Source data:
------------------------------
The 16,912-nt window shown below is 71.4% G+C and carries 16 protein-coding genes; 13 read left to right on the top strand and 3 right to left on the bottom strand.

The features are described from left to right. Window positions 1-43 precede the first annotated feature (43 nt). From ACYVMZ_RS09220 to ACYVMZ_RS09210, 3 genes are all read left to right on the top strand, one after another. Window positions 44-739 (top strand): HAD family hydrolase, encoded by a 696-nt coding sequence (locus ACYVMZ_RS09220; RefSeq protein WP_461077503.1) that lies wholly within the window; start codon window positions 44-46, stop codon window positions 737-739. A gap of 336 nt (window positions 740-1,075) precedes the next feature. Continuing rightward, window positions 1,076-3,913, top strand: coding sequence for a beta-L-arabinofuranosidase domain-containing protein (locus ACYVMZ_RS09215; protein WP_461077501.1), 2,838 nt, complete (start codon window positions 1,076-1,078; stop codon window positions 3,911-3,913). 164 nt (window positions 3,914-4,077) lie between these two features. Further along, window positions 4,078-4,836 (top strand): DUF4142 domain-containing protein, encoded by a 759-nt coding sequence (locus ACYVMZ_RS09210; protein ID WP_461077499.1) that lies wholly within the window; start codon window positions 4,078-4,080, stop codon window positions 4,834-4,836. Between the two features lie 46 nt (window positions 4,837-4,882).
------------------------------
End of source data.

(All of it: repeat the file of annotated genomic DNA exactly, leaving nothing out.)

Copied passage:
The 16,912-nt window shown below is 71.4% G+C and carries 16 protein-coding genes; 13 read left to right on the top strand and 3 right to left on the bottom strand.

The features are described from left to right. Window positions 1-43 precede the first annotated feature (43 nt). From ACYVMZ_RS09220 to ACYVMZ_RS09210, 3 genes are all read left to right on the top strand, one after another. Window positions 44-739 (top strand): HAD family hydrolase, encoded by a 696-nt coding sequence (locus ACYVMZ_RS09220; RefSeq protein WP_461077503.1) that lies wholly within the window; start codon window positions 44-46, stop codon window positions 737-739. A gap of 336 nt (window positions 740-1,075) precedes the next feature. Continuing rightward, window positions 1,076-3,913, top strand: coding sequence for a beta-L-arabinofuranosidase domain-containing protein (locus ACYVMZ_RS09215; protein WP_461077501.1), 2,838 nt, complete (start codon window positions 1,076-1,078; stop codon window positions 3,911-3,913). 164 nt (window positions 3,914-4,077) lie between these two features. Further along, window positions 4,078-4,836 (top strand): DUF4142 domain-containing protein, encoded by a 759-nt coding sequence (locus ACYVMZ_RS09210; protein ID WP_461077499.1) that lies wholly within the window; start codon window positions 4,078-4,080, stop codon window positions 4,834-4,836. Between the two features lie 46 nt (window positions 4,837-4,882).